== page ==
With cross-channel campaigns now considered the holy grail among advertisers, Itay Gadot, DMG, VP of sales and marketing, discusses whether Facebook’s Atlas, which promises cookieless targetting on both desktop and mobile device, can take on Google’s DoubleClick?
Now that the dust has settled on Facebook’s relaunch of Atlas it’s a good time to take stock of the long term implications of the platform on the online marketing industry. Arguably the most notable aspect of Atlas is the move away from cookies.
As many marketers know, cookies are a blunt instrument when it comes to measuring the effectiveness of advertising campaigns. The limitations of cookies are particularly noticeable on mobile. By dispensing with cookies and instead linking a user’s interaction with an ad to their Facebook profile, the insights that could be gained are potentially very exciting. It is also one of the major factors setting Atlas apart from Google’s DoubleClick.
Atlas is clearly a major move by Facebook to take on Google on its home turf and capture a large piece of the display advertising pie. Aside from the move away from cookies, Atlas also purports to bridge the gap between the offline and online advertising worlds by linking the interactions of customers in the real world to their Facebook profile.
Unfortunately, it’s far from clear how well this will work as it seems that it is dependent on customers purchasing items in a shop and providing the email address they used to set up their Facebook account.
Where Atlas could trump DoubleClick is in relation to cross-channel targeting. At face value, linking to a user’s Facebook account offers a much more effective way to run a cross-channel marketing campaign by making ad targeting consistent across the various devices consumers now use. However, there are several unanswered questions.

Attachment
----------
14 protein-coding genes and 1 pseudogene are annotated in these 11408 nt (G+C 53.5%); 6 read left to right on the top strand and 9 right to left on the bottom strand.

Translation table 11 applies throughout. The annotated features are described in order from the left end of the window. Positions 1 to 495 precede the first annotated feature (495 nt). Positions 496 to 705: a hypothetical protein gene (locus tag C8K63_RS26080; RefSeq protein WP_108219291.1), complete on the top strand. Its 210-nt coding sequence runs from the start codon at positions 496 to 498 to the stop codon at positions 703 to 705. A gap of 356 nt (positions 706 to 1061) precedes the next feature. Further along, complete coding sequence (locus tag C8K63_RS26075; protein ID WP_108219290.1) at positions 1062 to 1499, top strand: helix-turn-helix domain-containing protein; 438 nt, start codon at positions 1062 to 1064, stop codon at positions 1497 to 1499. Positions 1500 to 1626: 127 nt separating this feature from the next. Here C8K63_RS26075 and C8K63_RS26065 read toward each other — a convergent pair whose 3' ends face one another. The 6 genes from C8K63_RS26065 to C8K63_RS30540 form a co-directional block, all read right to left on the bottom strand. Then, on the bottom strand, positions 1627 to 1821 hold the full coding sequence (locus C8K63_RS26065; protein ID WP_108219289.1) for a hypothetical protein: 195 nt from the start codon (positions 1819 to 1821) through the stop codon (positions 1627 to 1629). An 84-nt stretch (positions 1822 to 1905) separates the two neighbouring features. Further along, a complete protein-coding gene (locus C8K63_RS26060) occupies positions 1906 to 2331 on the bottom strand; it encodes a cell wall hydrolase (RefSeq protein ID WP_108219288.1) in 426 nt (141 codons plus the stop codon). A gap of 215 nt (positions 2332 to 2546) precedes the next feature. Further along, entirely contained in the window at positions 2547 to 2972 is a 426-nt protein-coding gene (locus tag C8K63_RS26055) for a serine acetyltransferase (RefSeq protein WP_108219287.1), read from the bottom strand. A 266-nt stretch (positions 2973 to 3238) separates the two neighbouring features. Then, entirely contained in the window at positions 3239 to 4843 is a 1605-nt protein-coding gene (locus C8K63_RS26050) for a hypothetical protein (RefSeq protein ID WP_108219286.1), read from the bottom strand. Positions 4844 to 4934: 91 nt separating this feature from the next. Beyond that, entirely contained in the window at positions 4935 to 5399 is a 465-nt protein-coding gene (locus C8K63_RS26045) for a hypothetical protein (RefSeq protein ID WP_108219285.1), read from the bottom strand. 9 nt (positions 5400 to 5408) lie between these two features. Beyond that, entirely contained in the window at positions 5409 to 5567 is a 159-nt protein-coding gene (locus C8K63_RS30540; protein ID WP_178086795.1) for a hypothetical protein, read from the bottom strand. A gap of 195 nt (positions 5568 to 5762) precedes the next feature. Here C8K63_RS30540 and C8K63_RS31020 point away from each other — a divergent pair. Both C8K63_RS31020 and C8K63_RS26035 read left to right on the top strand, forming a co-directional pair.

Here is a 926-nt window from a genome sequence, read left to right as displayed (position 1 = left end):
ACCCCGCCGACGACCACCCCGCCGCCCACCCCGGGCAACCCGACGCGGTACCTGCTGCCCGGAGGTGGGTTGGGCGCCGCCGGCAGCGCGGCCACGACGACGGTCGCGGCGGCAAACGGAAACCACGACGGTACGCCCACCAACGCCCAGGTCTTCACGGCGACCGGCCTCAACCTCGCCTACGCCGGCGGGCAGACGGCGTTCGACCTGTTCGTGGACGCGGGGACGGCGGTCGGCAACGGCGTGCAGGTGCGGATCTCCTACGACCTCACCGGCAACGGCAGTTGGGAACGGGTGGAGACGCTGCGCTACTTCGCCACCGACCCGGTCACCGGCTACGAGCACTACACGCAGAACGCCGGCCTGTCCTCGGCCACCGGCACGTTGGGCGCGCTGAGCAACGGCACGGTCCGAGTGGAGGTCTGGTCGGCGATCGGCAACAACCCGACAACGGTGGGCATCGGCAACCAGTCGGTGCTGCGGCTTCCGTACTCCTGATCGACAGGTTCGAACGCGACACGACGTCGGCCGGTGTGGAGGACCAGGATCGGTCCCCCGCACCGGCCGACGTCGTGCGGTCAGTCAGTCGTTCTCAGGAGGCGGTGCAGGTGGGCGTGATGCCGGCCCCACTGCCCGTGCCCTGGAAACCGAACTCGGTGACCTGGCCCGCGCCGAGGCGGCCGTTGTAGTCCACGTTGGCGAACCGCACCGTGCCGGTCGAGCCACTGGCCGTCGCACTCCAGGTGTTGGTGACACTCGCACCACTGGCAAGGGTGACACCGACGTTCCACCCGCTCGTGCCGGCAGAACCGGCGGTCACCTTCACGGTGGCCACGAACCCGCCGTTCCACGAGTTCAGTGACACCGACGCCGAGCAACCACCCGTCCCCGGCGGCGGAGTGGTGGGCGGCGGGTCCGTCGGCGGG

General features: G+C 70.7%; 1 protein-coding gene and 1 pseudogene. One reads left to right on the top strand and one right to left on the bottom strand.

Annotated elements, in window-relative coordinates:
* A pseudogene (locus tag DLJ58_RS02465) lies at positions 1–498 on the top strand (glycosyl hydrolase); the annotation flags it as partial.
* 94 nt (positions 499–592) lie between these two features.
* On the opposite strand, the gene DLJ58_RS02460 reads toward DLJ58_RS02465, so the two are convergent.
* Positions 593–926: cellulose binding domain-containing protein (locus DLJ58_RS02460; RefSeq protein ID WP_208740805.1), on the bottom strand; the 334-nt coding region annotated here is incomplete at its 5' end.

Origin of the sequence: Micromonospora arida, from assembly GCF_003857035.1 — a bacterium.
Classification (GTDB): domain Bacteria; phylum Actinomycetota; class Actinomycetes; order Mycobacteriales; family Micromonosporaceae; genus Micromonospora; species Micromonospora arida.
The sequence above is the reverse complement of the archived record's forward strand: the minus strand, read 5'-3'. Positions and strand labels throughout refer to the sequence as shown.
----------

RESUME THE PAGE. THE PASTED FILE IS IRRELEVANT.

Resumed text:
Questions over Atlas
Principally, it is not clear whether Atlas can overcome the challenges of cross-channel optimization and analysis on video. Much has already been written about how difficult it is to analyze the effectiveness of video marketing content and it is difficult to see how the Facebook account link will do anything to alleviate this problem. Many marketers would say this approach could hardly be worse than cookies but it is only a matter of time before a tech firm squares this circle and offers an effective way of analyzing and optimizing video. When this does happen, both Atlas and DoubleClick will have a serious challenge.
Ultimately, marketers will favour whoever has the best data set. Google obviously beats Facebook on this count by volume, however, the partnership model that Facebook is set to deploy is very interesting. By including major Facebook-owned platforms like Instagram, and presumably eventually WhatsApp, Atlas could own a very large and unique data set which, in the long term, marketers will find much more insightful than the audience available to DoubleClick.
It remains to be seen whether Facebook will mimic Google’s full service model. Atlas is currently only an ad serving and tracking tool, however, an ad-buying feature is coming down the pipeline and it makes perfect sense for Facebook to expand its offering further.
Atlas is not a revolution in online marketing but it does represent a new front in Facebook and Google’s fight for preeminence. For third-parties, the potential for ad tech development that Atlas’s approach to tracking and analysis offers is very interesting.
However, one factor that is worth considering is how consumers will react as ads they are used to on Instagram and Facebook start following them across the internet, and their offline and online worlds converge as their purchases on the high street clearly influence what ads they see online. Internet privacy is an ongoing concern and you could imagine a scenario where a vocal negative reaction causes Facebook to change track on how Atlas operates. That uncertainty could play on the minds of marketers and brands alike, potentially slowing Atlas’s development.
The bottom line for marketers and brands is that more information and tools to target consumers is a good thing. Whether Atlas will be able to mount a sustained challenge to DoubleClick is entirely dependent on how the platform develops and just how effective tracking Facebook profiles is.